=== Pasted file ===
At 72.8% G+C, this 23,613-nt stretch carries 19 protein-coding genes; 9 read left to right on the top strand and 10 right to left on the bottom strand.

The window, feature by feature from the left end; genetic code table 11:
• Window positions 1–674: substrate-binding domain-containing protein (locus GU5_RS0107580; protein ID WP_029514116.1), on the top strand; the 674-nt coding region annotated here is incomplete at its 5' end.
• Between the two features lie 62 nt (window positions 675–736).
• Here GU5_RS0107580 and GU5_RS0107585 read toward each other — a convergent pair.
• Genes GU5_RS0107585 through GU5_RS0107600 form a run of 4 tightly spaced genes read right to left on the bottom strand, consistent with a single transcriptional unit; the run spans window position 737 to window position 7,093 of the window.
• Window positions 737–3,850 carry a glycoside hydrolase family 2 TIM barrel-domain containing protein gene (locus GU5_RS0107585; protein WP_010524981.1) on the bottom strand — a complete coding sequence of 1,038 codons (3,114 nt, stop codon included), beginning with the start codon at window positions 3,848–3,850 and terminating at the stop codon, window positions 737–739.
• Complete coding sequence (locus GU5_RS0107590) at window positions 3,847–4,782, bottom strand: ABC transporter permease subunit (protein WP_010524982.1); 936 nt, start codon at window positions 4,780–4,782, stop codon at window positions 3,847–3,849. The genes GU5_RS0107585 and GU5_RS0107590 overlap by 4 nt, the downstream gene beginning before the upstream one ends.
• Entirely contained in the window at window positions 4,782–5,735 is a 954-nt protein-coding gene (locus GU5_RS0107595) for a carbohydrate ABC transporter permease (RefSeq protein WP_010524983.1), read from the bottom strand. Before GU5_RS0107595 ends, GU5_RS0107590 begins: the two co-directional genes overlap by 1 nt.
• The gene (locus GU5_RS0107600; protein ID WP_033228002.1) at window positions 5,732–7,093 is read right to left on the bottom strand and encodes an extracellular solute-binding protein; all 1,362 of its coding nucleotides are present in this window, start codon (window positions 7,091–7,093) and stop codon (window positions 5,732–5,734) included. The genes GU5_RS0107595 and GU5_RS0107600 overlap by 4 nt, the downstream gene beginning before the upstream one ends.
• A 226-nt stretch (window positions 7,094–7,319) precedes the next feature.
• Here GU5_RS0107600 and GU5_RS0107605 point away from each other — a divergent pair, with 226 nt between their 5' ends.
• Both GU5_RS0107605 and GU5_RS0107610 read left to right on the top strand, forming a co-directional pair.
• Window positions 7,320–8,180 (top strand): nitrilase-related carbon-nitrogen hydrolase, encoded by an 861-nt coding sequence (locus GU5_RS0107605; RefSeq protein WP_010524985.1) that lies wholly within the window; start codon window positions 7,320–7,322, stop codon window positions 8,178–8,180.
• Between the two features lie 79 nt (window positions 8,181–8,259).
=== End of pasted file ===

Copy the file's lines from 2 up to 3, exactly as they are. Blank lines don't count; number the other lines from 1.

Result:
The window, feature by feature from the left end; genetic code table 11:
• Window positions 1–674: substrate-binding domain-containing protein (locus GU5_RS0107580; protein ID WP_029514116.1), on the top strand; the 674-nt coding region annotated here is incomplete at its 5' end.